Greetings from Washington, D.C., where I’m getting ready to fly out to Rio de Janeiro in less than 24 hours. Thanks again to all our readers who donated to make this possible.
Brazilian Police Warn of Political Violence
In Brasil, federal police guarding Lula have asked the federal government for more resources, including drones, tactical SWAT teams, and increased surveillance measures to protect Lula. The federal police assigned to Lula are warning of a grave threat of political violence ahead of Sunday’s first round of the presidential election.
In a classified memo obtained by Reuters, the federal police team warned that “The current scenario is unprecedented in the history of Brazilian democracy and increases the challenge of guaranteeing the physical safety of the candidate.”
Just this past Saturday, a Bolsonaro supporter walked into a bar in northeast Brasil and asked who in the bar was a Lula supporter. When a man replied, “I am,” the Bolsonaro supporter stabbed him to death.
The killing continues a growing pattern of Bolsonaro supporters targeting Lula supporters, which has left many Brazilians worried. From Reuters:
“Nearly 70% of Brazilians say they are scared of being physically assaulted because of their political or party preference, according to a Datafolha poll released this month.
‘I don’t wear red in public anymore,’ said Gabriel Oliveira, referring to the PT’s trademark color, at a recent Lula campaign event in the southern Bolsonaro stronghold of Florianopolis. ‘The people who support Bolsonaro are very aggressive.’ ”
Donate to Help Us Cover the Brazilian Presidential Elections Sunday
Tomorrow, I’ll fly out of D.C. to Rio De Janeiro. The first round of Brasil’s presidential election begins Sunday, and if Lula doesn’t get above 50%, which he is currently polling under, there will be a run-off election on October 28.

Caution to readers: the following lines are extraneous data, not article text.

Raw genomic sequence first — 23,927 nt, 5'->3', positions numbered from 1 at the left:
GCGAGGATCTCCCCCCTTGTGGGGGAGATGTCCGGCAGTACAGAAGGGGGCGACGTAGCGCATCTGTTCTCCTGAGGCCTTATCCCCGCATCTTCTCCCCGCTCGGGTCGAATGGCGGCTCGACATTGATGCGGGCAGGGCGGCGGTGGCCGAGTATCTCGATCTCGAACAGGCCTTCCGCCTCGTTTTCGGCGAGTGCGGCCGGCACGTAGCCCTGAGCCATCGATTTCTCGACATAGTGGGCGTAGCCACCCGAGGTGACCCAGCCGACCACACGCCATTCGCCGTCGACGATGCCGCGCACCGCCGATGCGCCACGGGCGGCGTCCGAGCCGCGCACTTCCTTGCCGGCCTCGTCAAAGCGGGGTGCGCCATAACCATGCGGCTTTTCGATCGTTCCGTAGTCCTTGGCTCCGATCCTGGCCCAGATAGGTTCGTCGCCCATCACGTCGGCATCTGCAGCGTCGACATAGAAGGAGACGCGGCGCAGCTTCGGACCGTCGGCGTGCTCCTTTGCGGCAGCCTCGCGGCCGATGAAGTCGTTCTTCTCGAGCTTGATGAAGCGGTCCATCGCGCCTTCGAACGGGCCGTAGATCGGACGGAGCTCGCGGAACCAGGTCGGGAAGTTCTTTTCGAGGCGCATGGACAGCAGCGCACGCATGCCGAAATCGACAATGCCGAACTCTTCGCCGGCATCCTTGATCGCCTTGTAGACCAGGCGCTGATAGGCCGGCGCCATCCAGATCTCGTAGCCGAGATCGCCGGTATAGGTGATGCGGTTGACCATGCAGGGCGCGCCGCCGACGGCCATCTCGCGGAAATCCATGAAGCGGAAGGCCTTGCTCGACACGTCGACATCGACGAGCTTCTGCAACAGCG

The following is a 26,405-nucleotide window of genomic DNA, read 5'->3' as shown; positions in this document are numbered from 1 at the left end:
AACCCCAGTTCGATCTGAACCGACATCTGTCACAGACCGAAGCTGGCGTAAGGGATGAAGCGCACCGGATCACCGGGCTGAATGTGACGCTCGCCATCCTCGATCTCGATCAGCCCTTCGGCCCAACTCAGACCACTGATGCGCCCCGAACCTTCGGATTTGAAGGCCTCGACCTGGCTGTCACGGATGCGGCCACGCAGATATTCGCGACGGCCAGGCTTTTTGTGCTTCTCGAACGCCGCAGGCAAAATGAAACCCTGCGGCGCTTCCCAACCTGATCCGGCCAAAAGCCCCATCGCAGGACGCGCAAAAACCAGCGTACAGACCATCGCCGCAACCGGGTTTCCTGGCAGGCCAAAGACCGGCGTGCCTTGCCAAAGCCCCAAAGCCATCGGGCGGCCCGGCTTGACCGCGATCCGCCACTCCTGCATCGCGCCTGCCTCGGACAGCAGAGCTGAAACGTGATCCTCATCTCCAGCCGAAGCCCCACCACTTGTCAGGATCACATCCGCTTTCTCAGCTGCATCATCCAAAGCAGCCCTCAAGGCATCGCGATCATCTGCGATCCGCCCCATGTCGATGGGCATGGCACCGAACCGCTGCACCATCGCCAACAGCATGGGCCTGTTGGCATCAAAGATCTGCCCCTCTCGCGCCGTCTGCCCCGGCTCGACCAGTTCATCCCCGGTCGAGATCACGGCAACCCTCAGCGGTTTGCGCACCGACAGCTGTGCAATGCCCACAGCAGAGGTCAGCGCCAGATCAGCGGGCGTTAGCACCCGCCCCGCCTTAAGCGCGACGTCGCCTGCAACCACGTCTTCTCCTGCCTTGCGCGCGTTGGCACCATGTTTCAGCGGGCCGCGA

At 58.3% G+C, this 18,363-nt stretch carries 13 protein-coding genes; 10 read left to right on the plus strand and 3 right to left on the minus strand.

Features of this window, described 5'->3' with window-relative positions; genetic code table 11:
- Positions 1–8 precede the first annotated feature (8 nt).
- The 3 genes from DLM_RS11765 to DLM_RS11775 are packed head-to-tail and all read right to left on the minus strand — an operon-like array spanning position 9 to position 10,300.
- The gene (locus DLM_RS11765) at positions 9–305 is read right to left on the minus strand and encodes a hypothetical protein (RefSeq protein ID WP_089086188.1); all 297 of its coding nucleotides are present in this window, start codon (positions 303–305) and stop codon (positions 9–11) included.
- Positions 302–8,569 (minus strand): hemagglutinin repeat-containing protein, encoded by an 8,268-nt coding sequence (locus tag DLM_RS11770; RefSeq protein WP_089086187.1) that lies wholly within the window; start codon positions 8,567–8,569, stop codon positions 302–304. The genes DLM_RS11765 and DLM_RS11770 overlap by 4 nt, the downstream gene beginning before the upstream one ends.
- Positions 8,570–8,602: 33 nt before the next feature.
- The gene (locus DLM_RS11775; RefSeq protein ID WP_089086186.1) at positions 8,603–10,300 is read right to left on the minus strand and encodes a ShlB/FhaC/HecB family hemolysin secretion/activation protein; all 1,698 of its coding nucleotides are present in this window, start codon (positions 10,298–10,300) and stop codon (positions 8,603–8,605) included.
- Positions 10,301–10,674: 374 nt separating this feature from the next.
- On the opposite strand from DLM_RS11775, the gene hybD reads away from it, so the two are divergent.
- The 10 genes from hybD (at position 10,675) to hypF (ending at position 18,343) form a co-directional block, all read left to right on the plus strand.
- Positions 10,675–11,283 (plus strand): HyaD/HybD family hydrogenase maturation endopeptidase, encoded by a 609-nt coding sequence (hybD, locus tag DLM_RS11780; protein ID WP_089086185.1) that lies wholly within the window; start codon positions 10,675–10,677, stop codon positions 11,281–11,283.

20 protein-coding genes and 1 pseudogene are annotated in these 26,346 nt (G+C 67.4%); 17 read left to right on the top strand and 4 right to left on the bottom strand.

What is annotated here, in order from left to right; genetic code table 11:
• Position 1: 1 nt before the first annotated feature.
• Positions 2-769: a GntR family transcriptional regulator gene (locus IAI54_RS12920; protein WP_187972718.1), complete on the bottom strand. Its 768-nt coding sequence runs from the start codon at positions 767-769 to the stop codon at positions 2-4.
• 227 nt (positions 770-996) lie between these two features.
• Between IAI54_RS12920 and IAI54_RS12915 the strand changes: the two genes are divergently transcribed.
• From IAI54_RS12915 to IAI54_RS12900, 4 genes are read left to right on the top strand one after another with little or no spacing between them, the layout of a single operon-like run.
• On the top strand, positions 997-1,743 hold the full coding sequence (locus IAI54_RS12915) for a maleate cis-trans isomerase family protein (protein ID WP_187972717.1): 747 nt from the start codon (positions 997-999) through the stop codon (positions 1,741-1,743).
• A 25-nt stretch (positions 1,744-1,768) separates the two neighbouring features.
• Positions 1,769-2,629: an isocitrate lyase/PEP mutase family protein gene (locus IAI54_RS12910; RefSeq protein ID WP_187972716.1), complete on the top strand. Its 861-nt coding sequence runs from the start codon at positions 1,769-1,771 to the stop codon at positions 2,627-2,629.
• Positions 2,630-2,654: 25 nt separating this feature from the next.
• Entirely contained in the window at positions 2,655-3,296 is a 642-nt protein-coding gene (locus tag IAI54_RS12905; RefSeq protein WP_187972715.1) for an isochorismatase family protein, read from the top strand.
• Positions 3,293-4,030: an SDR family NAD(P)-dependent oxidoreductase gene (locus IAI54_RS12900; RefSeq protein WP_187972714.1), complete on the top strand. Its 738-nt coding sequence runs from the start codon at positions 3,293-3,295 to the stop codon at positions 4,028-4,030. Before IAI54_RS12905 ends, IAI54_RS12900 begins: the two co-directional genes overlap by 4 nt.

The next month will be very busy for me as I travel around Brasil, and reporting will take up all of my time. However, running Payday requires constant fundraising. But every donation we receive means I can focus on covering the election while maintaining our coverage of the U.S. labor movement.
Alabama Prison Labor Goes on Strike
In Alabama, incarcerated prison workers are on strike throughout the state. The workers say they are protesting inhumane conditions throughout the state, which led the Department of Justice to sue the State of Alabama in 2020.
“This crisis has occurred as a result of antiquated sentencing laws that led to overcrowding, numerous deaths, severe physical injury, as well as mental anguish to incarcerated individuals,” organizers said in a letter of demands delivered to the Alabama Department of Correction by outside organizers on Monday. “This humanitarian crisis led to the Department of Justice filing suit against Kay Ivey and the ADOC. Yet, nothing has changed or gotten better, only worse.”
Reporters Escalating Tactics at New York Times
Finally, last week, Payday reported on The New York Times reporters’ increasing calls for a strike as they remain frustrated with the year-and-half long bargaining process. Now, reporters are escalating tactics and putting increasing pressure on their frontline editors to stand up for them in the bargaining process.
“We’ve been at the table for a year and a half. And it doesn’t work, it hasn’t worked, so now we’re at the stage of saying we are going to drag our editors into this,” finance reporter Stacey Cowley told Vanity Fair.
News & Strikes Happening Elsewhere
- Employees walk out on The Animal Foundation to protest ‘appalling’ conditions.
- 1,500 University of Minnesota service workers launch strike authorization vote
- More Perfect Union reports on the second month of the Corn Nuts strike.
- Indiana University graduate employees vote against the strike.
- Andy Levin’s staff becomes first Capitol Hill office to unionize.
- Bricklayers banner at Weinhardt Party Rentals results in death threats.
- Finally, Lordstown electric car battery maker Ultium, a joint venture of GM & LG Energy, refuses to voluntarily recognize the UAW after 90% of workers sign union cards.
Alright, folks, that’s all for today. I am flying out to Brasil on Wednesday to cover the election on Sunday.
Keep sending tips, story ideas, complaints, and comments to [email protected] Thanks for all the suggestions and support.
Love & Solidarity,